and to delineation of inherent uncertainties. The framework analyses ensure rigor in supporting and communicating the outcome of risk assessment and in facilitating the direction of resources to research to fill critical data gaps. The transparency promoted by framework analyses is expected to contribute to increased consistency in decision-making regarding modes of induction of cancer and later implications for dose-response analysis.

Mode-of-action analyses are based on the assumption that tumors in a single tissue are induced by a single mode of action, although in early stages several (seemingly competing) pathways may contribute. Mode of action is increasingly considered to incorporate toxicokinetics because often the critical first key event (which can be rate-limiting in the context of dose-response relationships) is activation to a toxic metabolite.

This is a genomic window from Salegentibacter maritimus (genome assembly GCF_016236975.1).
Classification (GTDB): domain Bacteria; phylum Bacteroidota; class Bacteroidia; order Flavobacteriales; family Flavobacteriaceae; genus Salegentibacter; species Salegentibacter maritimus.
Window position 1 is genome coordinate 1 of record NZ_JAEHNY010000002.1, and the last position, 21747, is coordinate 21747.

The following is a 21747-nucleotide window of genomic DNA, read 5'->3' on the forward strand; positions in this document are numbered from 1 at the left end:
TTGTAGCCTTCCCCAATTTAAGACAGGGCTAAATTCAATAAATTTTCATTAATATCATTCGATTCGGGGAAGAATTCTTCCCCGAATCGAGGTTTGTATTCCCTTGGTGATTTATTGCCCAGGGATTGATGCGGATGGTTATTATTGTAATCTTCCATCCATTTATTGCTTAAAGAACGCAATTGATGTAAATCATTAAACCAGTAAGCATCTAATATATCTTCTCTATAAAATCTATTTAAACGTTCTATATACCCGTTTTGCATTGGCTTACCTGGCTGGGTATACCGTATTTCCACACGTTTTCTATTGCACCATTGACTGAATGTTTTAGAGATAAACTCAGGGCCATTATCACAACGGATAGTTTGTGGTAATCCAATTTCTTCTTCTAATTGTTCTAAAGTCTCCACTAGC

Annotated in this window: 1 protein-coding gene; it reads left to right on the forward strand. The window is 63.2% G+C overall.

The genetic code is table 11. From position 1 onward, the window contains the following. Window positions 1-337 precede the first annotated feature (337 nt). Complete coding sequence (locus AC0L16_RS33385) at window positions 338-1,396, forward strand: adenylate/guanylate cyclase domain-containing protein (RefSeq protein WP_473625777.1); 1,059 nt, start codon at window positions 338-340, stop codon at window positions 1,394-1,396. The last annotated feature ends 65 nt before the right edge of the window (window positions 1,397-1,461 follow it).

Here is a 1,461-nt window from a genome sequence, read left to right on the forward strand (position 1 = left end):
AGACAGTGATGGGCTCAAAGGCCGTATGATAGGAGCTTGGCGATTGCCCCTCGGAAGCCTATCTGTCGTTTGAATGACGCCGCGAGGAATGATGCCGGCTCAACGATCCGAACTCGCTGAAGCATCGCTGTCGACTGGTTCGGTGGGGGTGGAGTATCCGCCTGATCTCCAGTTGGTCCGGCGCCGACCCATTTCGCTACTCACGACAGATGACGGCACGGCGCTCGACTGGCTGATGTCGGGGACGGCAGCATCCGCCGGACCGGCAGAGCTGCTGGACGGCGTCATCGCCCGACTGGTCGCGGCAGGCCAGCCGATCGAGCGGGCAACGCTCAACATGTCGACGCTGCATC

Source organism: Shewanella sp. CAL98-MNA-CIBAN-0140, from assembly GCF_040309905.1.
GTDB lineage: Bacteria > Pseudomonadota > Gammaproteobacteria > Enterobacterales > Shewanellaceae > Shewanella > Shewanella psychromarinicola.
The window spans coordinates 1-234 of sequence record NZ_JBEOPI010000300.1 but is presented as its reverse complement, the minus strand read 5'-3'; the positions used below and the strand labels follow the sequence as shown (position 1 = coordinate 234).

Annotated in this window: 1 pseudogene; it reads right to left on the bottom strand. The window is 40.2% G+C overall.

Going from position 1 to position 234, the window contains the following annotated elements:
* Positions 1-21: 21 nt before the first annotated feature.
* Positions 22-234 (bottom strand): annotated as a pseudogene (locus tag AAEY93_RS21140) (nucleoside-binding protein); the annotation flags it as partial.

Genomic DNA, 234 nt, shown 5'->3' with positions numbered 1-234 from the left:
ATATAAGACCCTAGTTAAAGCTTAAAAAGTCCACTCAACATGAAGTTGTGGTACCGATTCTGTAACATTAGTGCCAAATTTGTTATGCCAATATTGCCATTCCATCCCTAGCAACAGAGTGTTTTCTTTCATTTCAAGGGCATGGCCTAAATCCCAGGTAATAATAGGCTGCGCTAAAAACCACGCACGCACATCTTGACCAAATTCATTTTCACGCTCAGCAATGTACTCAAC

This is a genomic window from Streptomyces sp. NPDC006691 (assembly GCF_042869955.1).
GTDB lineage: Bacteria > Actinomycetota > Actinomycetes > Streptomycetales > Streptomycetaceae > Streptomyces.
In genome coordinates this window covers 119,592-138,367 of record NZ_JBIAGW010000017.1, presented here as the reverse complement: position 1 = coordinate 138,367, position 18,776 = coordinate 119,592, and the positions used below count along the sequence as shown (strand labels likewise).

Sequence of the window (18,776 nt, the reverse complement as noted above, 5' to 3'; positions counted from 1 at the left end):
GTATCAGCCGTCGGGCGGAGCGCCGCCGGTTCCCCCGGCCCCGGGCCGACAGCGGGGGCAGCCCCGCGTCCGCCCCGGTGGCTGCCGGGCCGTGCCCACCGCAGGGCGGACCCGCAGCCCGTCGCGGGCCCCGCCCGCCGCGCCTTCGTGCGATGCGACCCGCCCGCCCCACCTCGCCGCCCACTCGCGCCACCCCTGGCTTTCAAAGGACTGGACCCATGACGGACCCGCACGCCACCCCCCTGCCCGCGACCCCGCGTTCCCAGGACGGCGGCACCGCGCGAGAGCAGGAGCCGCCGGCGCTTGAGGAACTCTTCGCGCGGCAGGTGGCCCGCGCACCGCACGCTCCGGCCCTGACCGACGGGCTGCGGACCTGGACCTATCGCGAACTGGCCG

In the following chapters, the committee evaluates EPA’s presentation and evaluation of the potential adverse health effects of exposure to tetrachloroethylene. Chapter 2 provides a brief overview of the toxicokinetics of tetrachloroethylene because understanding how the body handles tetrachloroethylene is critical for understanding its effects in the later chapters focused on specific organ systems. Chapter 3 presents an evaluation of the neurotoxic effects of tetrachloroethyelene; such effects were the basis of EPA’s derivation of the RfC and RfD for tetrachloroetheylene, so the review focuses on evaluating the strengths and weaknesses of available studies and their utility in deriving reference values. Chapter 4 reviews EPA’s presentation of the reproductive and developmental toxicity of tetrachloroethylene. That is followed by a chapter on the genotoxicity of tetrachloroethylene, which factors into the consideration of cancers of the liver (Chapter 6), kidney (Chapter 7), hematopoietic system (Chapter 8), and other organs (Chapter 9). Those toxicology reviews are followed by an assessment of EPA’s derivation of the noncancer reference values (Chapter 10) and cancer-risk values (Chapter 11). Chapter 12 provides the committee’s recommendations for future reassessments of tetrachloroethylene.

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